- Our cybersecurity testing
meets the independent pen-test requirements outlined in
the FFIEC Information Security booklet as well as
the penetration study complies
with the FFIEC Cybersecurity Assessment Tool regarding
resilience testing. Independent
pen-testing is part of any financial institution's cybersecurity
defense. To receive due diligence information, agreement
and, cost saving fees, please complete the information form at
All communication is kept strictly confidential.
- Quarter of respondents would pay ransom to protect stolen data,
survey says - Nearly a quarter (24.6 percent) of company executives
and IT leaders would be willing to pay hackers a ransom to prevent
them from leaking critically sensitive stolen data, a global survey
of more than 200 execs and IT managers found.
- ICO questions 12-month data retention plans under Snoopers'
Charter draft - Information commissioner Christopher Graham has
voiced concerns about the government’s intention to force internet
firms to store customer data for 12 months, claiming that no clear
justification has been made for this time period.
Microsoft to axe support for older Internet Explorer next week -
Don't say we didn't warn ya ... because we did - In less than one
week, Microsoft will end support for several versions of its
Internet Explorer web browser.
Cybergang targets Japanese banks with Rovnix Trojan - Researchers at
IBM X-Force spotted the cybergang that controls the Rovnix Trojan
launching an aggressive campaign against 14 major Japanese Banks.
St. Louis Cards official pleads guilty to hacking Astros site - The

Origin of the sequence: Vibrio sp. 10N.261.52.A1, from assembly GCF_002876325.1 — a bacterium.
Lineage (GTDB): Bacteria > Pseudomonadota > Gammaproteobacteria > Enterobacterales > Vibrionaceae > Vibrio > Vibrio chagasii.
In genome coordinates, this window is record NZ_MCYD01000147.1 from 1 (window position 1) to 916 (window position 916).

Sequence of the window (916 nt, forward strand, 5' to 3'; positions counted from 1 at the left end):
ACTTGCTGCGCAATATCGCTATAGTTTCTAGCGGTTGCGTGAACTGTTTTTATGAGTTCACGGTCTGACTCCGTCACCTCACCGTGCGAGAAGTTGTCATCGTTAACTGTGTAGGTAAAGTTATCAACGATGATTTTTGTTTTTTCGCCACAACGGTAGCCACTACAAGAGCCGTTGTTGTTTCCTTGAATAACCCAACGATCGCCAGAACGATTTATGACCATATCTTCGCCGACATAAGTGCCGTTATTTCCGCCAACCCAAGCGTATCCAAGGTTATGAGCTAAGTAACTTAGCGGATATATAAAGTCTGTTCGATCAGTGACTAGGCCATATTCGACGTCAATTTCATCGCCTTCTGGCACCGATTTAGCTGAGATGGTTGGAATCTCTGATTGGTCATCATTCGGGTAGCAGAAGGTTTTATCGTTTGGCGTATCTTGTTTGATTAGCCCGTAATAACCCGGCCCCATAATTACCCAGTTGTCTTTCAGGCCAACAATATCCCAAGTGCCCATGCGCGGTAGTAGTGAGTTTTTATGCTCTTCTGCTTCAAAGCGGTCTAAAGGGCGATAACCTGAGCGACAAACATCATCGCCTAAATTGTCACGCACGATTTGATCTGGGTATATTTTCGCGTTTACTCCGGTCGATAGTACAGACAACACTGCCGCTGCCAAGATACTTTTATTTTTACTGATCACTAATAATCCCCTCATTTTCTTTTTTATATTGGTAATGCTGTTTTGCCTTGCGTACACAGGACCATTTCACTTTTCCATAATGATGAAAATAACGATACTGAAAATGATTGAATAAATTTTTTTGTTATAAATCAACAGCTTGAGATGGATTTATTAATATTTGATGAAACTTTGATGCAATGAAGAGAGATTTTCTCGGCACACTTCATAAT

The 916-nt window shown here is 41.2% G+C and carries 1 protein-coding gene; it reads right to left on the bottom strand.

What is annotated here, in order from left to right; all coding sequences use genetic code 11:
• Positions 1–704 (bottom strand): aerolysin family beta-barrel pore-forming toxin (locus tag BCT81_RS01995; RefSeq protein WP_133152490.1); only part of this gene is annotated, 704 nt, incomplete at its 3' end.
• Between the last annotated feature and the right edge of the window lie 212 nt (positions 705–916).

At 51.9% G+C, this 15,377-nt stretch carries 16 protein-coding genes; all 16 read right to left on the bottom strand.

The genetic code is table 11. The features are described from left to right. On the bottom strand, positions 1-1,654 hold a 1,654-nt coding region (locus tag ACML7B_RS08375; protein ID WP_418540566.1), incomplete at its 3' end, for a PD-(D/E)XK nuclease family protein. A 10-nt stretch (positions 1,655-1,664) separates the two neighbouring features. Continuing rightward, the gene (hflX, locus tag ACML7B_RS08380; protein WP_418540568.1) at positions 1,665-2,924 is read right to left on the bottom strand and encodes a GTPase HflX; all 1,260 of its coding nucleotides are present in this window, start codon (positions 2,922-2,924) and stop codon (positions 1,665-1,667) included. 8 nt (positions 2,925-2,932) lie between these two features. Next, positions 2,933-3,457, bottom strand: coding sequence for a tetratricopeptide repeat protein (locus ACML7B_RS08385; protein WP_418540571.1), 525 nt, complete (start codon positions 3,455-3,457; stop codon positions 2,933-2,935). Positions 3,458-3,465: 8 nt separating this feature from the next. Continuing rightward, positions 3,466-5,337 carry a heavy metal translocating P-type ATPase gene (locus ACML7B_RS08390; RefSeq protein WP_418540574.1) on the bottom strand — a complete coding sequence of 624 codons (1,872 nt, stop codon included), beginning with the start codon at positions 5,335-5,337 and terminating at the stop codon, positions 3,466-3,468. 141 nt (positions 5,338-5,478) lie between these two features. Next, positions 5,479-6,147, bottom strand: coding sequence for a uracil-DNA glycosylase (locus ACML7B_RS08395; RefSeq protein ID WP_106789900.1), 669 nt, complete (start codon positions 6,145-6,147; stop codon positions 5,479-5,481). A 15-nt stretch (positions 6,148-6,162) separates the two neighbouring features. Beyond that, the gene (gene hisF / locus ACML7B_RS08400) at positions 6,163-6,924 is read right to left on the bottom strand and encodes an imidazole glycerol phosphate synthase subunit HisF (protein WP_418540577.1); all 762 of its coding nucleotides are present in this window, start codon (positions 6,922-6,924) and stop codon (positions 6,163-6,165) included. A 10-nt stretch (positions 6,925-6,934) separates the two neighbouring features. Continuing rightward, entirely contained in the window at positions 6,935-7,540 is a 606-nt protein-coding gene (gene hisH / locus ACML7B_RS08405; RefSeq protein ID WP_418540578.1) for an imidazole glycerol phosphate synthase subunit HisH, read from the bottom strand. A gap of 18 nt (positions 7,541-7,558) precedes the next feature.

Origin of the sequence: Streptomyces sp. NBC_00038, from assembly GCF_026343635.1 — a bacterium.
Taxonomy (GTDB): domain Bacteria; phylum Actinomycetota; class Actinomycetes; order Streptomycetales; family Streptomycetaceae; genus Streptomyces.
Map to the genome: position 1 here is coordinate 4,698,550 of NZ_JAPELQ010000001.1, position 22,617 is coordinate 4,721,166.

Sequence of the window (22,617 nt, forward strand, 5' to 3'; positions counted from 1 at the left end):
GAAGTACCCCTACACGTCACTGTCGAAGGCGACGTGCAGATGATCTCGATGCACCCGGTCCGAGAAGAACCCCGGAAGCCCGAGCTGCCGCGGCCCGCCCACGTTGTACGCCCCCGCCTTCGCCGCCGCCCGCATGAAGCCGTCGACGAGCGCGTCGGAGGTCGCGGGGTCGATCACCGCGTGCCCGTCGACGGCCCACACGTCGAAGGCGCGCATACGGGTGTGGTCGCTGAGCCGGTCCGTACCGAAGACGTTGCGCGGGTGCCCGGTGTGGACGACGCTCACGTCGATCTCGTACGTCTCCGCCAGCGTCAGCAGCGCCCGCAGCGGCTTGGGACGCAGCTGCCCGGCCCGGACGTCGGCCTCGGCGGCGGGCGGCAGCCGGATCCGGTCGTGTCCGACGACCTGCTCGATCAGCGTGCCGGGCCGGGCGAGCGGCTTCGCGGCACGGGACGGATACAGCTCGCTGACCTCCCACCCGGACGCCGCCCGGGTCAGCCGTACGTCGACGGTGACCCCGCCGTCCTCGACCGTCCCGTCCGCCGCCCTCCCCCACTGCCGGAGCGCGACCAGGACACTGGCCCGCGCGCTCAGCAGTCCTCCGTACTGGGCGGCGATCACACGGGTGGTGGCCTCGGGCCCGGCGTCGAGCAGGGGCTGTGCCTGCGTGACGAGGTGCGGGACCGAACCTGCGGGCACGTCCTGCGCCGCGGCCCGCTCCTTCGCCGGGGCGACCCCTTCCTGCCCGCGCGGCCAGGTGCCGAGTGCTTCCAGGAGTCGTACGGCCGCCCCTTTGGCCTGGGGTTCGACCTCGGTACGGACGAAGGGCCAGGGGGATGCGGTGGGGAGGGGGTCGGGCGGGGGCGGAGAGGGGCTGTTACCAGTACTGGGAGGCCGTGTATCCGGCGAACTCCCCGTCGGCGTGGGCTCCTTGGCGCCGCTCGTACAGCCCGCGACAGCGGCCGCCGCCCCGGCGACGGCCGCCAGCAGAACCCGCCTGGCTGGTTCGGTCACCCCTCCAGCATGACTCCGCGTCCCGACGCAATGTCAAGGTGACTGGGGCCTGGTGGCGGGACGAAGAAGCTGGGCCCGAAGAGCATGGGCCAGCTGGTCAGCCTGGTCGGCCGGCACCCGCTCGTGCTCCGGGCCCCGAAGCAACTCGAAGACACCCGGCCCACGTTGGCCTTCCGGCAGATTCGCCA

former director of baseball development for the St. Louis Cardinals,
pleaded guilty Friday to charges of accessing computers belonging to
the Houston Astros without authorization, according to a release on
Friday from the Department of Justice.
Payment card data attacks worry over half of UK and US businesses -
Well over half (60 percent) of US and 52 percent of UK enterprises
feel that an attack on payment card data is likely or more than
Thousands of Interior Department laptops vulnerable to cyber attack
- Nearly 15,000 laptops used by U.S. Department of the Interior
employees don't have proper safeguards to protect sensitive
information from being hacked by a cyber criminal because of a
management decision to depart from best practices.
- Audit: Network of U.S. Nuclear Regulatory Commission not
optimized against cyberthreats - An audit of the Security Operations
Center (SOC) responsible for securing the U.S. Nuclear Regulatory
Commission's (NRC) network infrastructure reveals the SOC's
procedures are currently not optimized to meet the rapidly
escalating needs of its government client, in light of growing
ATTACKS, INTRUSIONS, DATA THEFT & LOSS
- Ring's smart doorbell can leave your house vulnerable to hacks -
The $199 Ring Video Doorbell may be "smarter" than your average
buzzer, but a major vulnerability can leave your Wi-Fi network wide
open to hackers. Pen Test Partners, a limited liability partnership
(LLP) that assesses computer systems, apps and more for potential
network security vulnerabilities, took a close look at the Ring